--On Wednesday, January 18, 2006 17:07:23 -0600 Frank Knobbe
<frank () knobbe us> wrote:
On Wed, 2006-01-18 at 16:16 -0600, Paul Schmehl wrote:
This means that the exposure, when granting the privilege, is as
1) If you can launch a process on the local machine AND
2) The process has embedded credentials that are different from the user
launching the process THEN
3) The user gains those credentials' privileges ***for the length of
Yup. So if your use has that right, any spyware the user downloads via
IE can use that user right to elevate credentials **for the length of
the malware installation**. Does that sound right? And does that sound
like something you'd want to happen?
The spyware has to bring the credentials with it. The user doesn't
*have* the credentials. It *gets* them from the process in question.
That's a bit different. The user has the right to impersonate within
the context of a process. The process must already have the credentials
to elevate, or the user gets nothing (if I'm understanding impersonation
If you give that right, or admin privs, why don't you limit that only to
the duration of the software install? It sounded like you were planning
on granting that user right and leaving it in place. If you only grant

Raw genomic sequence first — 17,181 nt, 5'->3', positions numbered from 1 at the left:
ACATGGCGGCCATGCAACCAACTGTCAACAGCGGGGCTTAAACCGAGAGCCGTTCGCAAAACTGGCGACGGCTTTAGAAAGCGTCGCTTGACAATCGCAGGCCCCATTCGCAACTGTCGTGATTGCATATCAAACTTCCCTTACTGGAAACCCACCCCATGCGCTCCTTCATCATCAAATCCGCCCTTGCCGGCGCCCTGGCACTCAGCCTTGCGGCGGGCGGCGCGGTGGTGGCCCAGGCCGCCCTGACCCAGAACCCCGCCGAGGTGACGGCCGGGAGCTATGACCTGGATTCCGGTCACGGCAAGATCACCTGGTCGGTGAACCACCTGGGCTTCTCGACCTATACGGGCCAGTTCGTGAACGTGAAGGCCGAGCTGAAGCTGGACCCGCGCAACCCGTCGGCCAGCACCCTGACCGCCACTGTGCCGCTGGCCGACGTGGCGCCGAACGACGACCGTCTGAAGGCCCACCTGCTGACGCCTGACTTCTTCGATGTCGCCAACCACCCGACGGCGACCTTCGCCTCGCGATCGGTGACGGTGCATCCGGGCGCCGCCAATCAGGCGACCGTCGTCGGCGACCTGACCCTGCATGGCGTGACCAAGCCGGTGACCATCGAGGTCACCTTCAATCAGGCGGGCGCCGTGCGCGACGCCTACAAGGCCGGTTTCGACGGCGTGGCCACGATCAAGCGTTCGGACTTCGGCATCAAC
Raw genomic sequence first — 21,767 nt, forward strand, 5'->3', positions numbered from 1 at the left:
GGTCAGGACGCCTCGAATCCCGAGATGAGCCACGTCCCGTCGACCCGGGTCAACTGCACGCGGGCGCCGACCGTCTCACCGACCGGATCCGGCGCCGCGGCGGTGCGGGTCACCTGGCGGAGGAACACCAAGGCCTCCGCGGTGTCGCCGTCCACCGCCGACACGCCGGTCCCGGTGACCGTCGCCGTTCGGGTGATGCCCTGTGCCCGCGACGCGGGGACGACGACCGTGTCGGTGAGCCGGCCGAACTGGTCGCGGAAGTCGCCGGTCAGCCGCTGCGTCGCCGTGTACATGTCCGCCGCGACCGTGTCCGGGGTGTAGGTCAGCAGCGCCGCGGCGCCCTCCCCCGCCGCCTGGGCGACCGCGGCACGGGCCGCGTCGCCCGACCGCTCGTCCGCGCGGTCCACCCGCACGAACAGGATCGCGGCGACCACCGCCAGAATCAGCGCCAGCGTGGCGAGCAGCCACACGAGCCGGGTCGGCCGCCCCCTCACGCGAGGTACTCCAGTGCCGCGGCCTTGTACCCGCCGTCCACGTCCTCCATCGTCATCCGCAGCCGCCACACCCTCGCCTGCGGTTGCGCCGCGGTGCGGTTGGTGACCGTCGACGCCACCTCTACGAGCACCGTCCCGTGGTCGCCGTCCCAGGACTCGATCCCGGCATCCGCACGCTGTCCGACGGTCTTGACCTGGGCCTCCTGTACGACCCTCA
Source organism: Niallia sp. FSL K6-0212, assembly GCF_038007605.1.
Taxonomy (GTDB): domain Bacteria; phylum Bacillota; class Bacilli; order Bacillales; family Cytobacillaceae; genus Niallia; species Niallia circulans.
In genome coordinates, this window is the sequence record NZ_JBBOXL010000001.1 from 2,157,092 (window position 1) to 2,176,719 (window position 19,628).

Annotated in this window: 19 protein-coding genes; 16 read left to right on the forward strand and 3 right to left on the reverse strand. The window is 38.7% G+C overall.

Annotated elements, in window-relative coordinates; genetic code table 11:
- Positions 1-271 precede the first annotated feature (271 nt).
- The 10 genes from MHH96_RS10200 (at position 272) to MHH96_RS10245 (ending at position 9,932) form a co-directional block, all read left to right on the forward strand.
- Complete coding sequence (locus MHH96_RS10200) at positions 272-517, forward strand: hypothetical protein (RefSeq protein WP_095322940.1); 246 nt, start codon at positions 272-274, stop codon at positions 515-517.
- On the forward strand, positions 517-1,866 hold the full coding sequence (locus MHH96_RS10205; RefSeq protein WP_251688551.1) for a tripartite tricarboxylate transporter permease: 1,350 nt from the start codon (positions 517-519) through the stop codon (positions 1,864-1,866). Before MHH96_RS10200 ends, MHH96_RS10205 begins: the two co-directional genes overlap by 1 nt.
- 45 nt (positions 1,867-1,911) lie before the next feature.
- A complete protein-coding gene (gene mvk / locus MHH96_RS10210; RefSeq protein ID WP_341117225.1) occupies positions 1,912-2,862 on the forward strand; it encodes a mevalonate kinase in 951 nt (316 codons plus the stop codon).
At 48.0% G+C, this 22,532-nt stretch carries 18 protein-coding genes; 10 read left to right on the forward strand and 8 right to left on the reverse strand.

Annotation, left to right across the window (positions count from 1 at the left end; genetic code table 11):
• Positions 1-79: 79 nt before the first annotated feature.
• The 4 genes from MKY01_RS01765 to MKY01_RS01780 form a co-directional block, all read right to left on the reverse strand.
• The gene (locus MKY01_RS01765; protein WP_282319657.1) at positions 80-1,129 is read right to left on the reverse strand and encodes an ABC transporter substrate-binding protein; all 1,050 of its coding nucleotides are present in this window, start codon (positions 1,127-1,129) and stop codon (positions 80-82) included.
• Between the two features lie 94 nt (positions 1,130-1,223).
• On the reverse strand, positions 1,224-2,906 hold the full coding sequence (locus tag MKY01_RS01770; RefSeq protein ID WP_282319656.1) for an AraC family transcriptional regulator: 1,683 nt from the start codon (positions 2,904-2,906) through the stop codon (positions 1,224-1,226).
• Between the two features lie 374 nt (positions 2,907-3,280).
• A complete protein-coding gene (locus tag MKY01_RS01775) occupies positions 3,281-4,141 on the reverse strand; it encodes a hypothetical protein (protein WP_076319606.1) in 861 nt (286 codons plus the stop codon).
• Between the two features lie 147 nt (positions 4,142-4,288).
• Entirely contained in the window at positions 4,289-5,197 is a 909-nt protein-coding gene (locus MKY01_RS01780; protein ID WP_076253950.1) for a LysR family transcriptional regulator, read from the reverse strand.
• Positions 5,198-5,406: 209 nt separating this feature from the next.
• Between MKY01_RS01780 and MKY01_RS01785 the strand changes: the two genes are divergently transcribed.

it temporarily, the exposure is not great, imho. (Remember, I've been
liberated from Windows for a couple years now ;)
Do you know a way to programmatically grant rights, on the fly, and then
take them away? I know you can do this with RunAs, but that would
require having an admin password, in the clear, and readable by
Authenticated Users. That ain't gonna happen.
As far as granting the privilege goes, *if* we do it, it will only be in
place long enough to distribute the agents. Then it will be removed.
But I'm reluctant to even do *that* until I'm certain I fully understand
Paul Schmehl (pauls () utdallas edu)
Adjunct Information Security Officer
University of Texas at Dallas
AVIEN Founding Member
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